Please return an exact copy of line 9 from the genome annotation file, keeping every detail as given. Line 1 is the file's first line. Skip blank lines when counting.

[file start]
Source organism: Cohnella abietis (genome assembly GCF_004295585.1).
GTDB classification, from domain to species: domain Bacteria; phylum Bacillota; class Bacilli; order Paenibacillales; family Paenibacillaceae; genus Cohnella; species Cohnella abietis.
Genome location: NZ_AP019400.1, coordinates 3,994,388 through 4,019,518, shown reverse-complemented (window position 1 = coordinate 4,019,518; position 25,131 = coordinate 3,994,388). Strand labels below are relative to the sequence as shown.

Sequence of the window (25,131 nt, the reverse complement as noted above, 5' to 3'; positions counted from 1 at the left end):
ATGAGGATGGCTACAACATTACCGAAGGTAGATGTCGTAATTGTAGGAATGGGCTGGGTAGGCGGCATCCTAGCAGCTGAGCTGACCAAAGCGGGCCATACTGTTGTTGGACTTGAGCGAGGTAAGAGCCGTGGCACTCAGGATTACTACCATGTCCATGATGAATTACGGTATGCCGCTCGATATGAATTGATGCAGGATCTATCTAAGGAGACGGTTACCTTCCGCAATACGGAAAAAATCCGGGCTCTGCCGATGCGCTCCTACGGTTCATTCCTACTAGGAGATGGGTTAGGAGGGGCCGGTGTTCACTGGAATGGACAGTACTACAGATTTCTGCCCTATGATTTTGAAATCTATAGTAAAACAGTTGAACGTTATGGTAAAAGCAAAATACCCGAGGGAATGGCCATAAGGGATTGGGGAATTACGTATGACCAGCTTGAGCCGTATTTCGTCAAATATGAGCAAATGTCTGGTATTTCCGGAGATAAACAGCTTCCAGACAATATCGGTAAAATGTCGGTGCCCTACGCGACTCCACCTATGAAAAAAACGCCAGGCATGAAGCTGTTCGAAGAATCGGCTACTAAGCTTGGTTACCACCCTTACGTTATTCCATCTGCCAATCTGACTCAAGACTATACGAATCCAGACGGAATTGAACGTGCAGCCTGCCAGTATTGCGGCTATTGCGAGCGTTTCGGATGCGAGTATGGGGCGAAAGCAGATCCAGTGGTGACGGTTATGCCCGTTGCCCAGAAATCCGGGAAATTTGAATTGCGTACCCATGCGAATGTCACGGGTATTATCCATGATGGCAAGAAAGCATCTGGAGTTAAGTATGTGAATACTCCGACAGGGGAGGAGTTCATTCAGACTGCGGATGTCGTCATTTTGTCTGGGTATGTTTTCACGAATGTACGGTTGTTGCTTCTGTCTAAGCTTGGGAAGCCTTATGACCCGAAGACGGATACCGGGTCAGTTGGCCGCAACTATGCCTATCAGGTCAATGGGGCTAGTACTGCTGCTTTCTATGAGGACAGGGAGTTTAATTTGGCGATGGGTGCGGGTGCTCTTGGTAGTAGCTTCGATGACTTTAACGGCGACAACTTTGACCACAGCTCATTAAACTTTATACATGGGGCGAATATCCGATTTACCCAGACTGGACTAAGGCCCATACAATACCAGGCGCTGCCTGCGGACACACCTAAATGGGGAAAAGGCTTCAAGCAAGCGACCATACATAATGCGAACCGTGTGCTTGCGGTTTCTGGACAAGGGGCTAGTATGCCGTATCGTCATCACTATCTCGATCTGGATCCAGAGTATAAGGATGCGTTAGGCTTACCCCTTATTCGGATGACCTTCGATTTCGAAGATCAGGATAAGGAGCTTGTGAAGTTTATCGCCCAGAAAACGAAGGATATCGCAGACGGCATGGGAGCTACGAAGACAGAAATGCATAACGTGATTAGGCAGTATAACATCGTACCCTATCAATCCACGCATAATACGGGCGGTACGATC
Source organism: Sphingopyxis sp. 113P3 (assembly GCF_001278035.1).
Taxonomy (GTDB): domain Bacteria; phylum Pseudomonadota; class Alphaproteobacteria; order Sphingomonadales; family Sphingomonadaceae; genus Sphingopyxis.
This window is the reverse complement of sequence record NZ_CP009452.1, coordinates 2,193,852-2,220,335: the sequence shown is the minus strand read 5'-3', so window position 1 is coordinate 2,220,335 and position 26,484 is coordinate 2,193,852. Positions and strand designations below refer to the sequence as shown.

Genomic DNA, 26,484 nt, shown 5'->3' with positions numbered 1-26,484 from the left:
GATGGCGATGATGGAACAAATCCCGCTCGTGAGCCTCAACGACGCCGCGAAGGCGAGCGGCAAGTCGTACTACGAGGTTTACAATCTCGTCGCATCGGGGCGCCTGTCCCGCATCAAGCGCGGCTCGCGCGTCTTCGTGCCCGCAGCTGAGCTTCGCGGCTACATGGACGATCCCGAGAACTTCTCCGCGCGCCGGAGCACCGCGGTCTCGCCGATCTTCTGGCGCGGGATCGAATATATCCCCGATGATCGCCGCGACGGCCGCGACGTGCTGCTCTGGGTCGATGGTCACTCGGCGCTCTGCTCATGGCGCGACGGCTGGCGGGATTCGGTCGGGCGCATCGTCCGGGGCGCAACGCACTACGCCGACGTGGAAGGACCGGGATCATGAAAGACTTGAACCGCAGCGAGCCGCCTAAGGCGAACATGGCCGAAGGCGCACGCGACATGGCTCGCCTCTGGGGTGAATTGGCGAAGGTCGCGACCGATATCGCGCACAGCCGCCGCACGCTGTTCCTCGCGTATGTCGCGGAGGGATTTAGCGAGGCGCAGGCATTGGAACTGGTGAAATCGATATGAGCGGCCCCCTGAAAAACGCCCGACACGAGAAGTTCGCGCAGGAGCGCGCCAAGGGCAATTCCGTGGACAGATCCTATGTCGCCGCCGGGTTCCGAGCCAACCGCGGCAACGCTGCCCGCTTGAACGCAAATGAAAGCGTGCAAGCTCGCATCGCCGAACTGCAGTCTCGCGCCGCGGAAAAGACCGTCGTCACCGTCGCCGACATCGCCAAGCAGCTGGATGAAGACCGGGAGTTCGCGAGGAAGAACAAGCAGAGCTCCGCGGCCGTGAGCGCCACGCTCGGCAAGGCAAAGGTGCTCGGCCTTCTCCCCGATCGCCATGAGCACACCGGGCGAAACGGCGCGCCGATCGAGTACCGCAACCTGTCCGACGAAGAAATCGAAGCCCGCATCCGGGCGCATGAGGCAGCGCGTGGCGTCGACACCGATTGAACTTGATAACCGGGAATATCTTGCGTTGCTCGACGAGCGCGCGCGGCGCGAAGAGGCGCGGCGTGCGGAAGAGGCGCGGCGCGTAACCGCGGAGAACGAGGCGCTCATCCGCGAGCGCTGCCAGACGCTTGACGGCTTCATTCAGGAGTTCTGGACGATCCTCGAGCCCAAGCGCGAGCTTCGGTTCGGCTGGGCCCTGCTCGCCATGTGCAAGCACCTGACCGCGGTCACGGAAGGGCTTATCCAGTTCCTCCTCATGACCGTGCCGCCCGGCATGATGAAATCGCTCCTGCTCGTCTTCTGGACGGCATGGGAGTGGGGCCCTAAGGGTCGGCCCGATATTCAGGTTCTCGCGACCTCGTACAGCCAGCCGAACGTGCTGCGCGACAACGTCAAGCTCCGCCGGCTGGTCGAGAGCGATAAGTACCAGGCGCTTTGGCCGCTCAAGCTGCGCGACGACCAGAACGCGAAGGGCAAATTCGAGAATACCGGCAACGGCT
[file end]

Genomic DNA, 26,484 nt, shown 5'->3' with positions numbered 1-26,484 from the left: